Sunday 12 August 2012

Hard work and imagination could produce a mini food growing revolution in Brent

Spring watering on my Birchen Grove allotment
 Over 90% of respondents agreed with the vision and main objectives of Brent Council's draft allotments and food growing strategy according to a report going before the Executive on August 20th. LINK

More than 500 alloment holders and people on the waiting list responded and there was a meeting attended by 430 people.

The main messages of the consultation were:

That the tenancy agreement is no longer fit for purpose and needs to be reviewed and reissued to allotment plot holder and the role of Site Representatives and the election process require review
• Consideration should be given to giving waiting list preference to Brent residents over non-residents
• Larger plots should be reduced in size upon vacancy to increase the number of plots available and reduce waiting list times.
• The fees and charges structure should be reviewed with consideration given to the introduction of differential pricing for residents and non-residents and the revision of concession rates to include an element of means testing.
• Options should be explored with regard to extending the number of self-managed allotment sites.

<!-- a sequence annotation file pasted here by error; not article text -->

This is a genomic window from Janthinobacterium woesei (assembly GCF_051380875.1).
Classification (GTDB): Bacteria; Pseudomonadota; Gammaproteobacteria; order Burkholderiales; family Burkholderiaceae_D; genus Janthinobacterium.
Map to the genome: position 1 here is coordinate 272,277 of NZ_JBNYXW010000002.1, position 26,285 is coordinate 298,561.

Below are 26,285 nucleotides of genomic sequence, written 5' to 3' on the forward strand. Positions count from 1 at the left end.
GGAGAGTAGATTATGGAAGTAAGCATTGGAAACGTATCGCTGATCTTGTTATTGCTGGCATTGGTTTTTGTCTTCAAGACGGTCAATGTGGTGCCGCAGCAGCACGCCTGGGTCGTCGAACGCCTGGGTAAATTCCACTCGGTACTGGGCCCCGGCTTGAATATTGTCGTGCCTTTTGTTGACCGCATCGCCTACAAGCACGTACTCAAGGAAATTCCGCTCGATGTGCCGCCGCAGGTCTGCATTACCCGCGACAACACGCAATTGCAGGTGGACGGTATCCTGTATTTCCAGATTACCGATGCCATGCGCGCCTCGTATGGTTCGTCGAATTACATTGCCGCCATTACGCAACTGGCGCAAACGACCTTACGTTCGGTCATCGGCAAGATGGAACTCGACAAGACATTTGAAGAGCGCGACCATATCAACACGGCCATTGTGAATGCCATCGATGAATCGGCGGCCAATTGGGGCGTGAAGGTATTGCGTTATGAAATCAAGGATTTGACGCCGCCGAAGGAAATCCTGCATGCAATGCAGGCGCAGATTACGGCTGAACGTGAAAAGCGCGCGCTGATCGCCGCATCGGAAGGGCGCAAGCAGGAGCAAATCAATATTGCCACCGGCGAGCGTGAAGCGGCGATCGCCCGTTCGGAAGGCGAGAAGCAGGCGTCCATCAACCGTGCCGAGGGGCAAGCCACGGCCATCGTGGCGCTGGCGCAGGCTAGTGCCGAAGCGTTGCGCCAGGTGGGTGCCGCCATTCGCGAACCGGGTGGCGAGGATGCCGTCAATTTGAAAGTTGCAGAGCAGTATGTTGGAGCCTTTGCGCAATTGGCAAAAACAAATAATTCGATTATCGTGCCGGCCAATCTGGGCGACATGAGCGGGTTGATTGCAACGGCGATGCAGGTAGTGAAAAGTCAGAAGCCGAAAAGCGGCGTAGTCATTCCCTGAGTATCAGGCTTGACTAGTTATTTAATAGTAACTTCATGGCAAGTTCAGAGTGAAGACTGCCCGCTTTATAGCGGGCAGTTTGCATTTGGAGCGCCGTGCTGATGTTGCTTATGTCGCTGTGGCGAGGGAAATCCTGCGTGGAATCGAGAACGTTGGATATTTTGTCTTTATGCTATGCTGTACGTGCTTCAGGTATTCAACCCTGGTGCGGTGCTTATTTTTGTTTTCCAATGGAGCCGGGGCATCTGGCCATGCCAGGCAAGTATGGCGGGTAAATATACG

• Work needs to be undertaken on increasing engagement from under represented sections of the community as identified in the Equalities Impact Assessment.
• There is huge scope for increased partnership working and the promotion of the wider benefits of food growing to schools, social housing, health providers and arts organisations to raise awareness, increase capacity and establish a network of advocates.
• Although options for new permanent allotment sites are currently limited, there will be significant opportunities for the provision of temporary food growing sites, particularly in the Wembley and South Kilburn areas as part of regeneration projects.
• Ward working funding may be available for allotment sites and food growing projects and there is potential for closer collaboration between the council and independent food growing schemes to build on the work of the Brent Sustainability Forum.
• Future potential for the provision of raised bed schemes in parks and open spaces should be explored in appropriate areas which are identified as currently having an inadequate number of allotment sites and alternative food spaces.
• Stronger emphasis should be placed on the benefits of organic gardening, sustainable food supplies, land use and biodiversity as outlined in the council’s Green Charter.

There is much to be welcomed here and with a little imagination and hard work we should see benefits quite quickly.  

One immediate action should be to speed up the reallocation of unworked plots - there are a considerable number at Birchen Grove which are covered in grass and brambles and are harder to reclaim and cultivate the longer they are left.

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